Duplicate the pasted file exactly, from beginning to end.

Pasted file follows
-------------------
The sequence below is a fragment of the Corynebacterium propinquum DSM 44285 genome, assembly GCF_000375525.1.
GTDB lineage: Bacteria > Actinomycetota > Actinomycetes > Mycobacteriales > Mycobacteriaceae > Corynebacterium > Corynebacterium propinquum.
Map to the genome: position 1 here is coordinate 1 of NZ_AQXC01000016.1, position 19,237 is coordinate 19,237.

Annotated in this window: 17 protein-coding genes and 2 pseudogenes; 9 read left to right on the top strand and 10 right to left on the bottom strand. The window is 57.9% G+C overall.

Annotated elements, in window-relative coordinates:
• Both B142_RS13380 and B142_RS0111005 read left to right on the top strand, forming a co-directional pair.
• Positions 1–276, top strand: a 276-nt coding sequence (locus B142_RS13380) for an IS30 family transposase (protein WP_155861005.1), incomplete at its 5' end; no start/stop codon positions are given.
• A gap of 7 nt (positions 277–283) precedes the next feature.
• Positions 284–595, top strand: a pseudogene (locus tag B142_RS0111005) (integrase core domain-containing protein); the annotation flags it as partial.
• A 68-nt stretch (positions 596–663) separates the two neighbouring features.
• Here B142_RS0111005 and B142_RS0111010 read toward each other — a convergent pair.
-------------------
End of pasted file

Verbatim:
The sequence below is a fragment of the Corynebacterium propinquum DSM 44285 genome, assembly GCF_000375525.1.
GTDB lineage: Bacteria > Actinomycetota > Actinomycetes > Mycobacteriales > Mycobacteriaceae > Corynebacterium > Corynebacterium propinquum.
Map to the genome: position 1 here is coordinate 1 of NZ_AQXC01000016.1, position 19,237 is coordinate 19,237.

Annotated in this window: 17 protein-coding genes and 2 pseudogenes; 9 read left to right on the top strand and 10 right to left on the bottom strand. The window is 57.9% G+C overall.

Annotated elements, in window-relative coordinates:
• Both B142_RS13380 and B142_RS0111005 read left to right on the top strand, forming a co-directional pair.
• Positions 1–276, top strand: a 276-nt coding sequence (locus B142_RS13380) for an IS30 family transposase (protein WP_155861005.1), incomplete at its 5' end; no start/stop codon positions are given.
• A gap of 7 nt (positions 277–283) precedes the next feature.
• Positions 284–595, top strand: a pseudogene (locus tag B142_RS0111005) (integrase core domain-containing protein); the annotation flags it as partial.
• A 68-nt stretch (positions 596–663) separates the two neighbouring features.
• Here B142_RS0111005 and B142_RS0111010 read toward each other — a convergent pair.